A heavy blow was dealt to the defense in the Oscar Pistorius murder trial.
According to the findings of a panel made up of one psychologist and three psychiatrists, the 27-year-old athlete likely wasn’t suffering from a mental disorder when he killed Steenkamp.
This report was released today following a month-long evaluation at the Weskoppies Psychiatric Hospital in Pretoria, South Africa.
Pistorius admitted to fatally shooting his 29-year-old girlfriend in the early hours of February 14th, 2013. However, he claims that it was a case of mistaken identity.
Allegedly, Pistorius felt his life to be in danger as he believed an intruder had broken into his home. Steenkamp was killed, in his words, because he mistook her for the intruder in his panic.
— CNN Wire (@CNNWire) June 30, 2014
“At the time of the alleged offences,” writes the panel that examined the defendant, “the accused did not suffer from a mental disorder or mental defect that affected his ability to distinguish between the rightful or wrongful nature of his deeds.”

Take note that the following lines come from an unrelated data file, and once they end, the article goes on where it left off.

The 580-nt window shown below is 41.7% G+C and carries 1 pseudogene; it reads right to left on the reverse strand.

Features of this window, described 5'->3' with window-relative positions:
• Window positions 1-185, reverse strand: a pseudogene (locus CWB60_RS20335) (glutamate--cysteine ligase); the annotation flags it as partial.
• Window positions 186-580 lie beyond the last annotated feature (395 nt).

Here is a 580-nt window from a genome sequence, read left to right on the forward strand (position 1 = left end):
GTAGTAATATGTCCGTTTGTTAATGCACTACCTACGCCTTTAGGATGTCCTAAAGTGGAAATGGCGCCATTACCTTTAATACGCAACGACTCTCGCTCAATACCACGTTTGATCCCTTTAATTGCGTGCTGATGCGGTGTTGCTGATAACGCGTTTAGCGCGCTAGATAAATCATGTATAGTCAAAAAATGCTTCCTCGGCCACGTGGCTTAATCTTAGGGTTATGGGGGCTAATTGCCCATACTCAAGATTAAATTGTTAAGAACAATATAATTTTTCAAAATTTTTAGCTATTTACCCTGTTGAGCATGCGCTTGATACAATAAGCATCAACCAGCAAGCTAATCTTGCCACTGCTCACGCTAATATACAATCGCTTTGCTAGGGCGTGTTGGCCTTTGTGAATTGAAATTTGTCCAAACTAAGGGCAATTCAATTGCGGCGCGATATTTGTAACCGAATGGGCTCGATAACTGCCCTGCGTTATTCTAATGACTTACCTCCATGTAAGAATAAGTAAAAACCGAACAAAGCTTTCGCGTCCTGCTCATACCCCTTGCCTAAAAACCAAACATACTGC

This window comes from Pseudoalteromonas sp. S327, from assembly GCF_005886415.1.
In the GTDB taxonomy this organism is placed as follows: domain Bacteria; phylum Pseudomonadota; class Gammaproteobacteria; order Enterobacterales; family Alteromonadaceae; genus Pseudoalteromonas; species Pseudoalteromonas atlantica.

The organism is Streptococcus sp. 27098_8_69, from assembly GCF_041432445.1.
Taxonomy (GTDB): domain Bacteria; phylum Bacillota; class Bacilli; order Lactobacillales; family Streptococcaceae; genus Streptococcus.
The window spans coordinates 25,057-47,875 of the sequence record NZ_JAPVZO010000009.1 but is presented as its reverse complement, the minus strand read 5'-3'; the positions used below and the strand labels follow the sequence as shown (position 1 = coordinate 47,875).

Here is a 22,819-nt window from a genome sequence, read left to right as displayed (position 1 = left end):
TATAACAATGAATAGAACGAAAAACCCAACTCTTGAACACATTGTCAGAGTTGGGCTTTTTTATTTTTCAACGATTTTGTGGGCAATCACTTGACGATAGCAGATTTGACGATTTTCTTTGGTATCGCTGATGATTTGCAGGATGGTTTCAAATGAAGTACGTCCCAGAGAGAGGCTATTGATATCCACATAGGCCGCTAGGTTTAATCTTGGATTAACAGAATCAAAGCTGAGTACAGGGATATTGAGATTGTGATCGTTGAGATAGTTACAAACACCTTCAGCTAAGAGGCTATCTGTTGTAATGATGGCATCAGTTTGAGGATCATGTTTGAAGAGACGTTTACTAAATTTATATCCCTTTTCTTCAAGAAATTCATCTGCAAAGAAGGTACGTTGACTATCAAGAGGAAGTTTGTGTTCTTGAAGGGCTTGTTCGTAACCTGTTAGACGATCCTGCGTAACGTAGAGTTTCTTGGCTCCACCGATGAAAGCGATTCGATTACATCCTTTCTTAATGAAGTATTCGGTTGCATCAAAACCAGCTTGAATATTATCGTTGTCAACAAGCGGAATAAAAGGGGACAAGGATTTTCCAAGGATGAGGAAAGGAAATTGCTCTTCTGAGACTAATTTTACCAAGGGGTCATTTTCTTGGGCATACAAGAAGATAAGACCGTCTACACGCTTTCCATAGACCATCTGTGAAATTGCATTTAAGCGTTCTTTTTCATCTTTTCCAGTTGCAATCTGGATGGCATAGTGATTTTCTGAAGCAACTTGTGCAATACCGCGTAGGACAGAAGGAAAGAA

In other words, even if Pistorius was anxious or upset he still possessed the mental capacity to make responsible decisions...or to knowingly commit to irresponsible decision-making.
Both chief Prosecutor Gerrie Nel and Pistorius’s defense team accepted the findings of the panel of experts, though it’s uncertain how both sides will use this information going forward.
— Watch CTV News (@WatchCTVNews) June 30, 2014
If the defense was going to reframe the case around Pistorius’s fragile mental state, they are most definitely going to have to rethink that strategy.
It’s possible they may choose to emphasize Pistorius’s disability and his increased vulnerability when he is without his prosthetics.
The prosecution will likely use the finding to show that Pistorius was clearly in his right mind during the shooting and chose to act in an irresponsible manner.
The case against the star athlete is winding down, and a decision will likely be handed down in the next few weeks.
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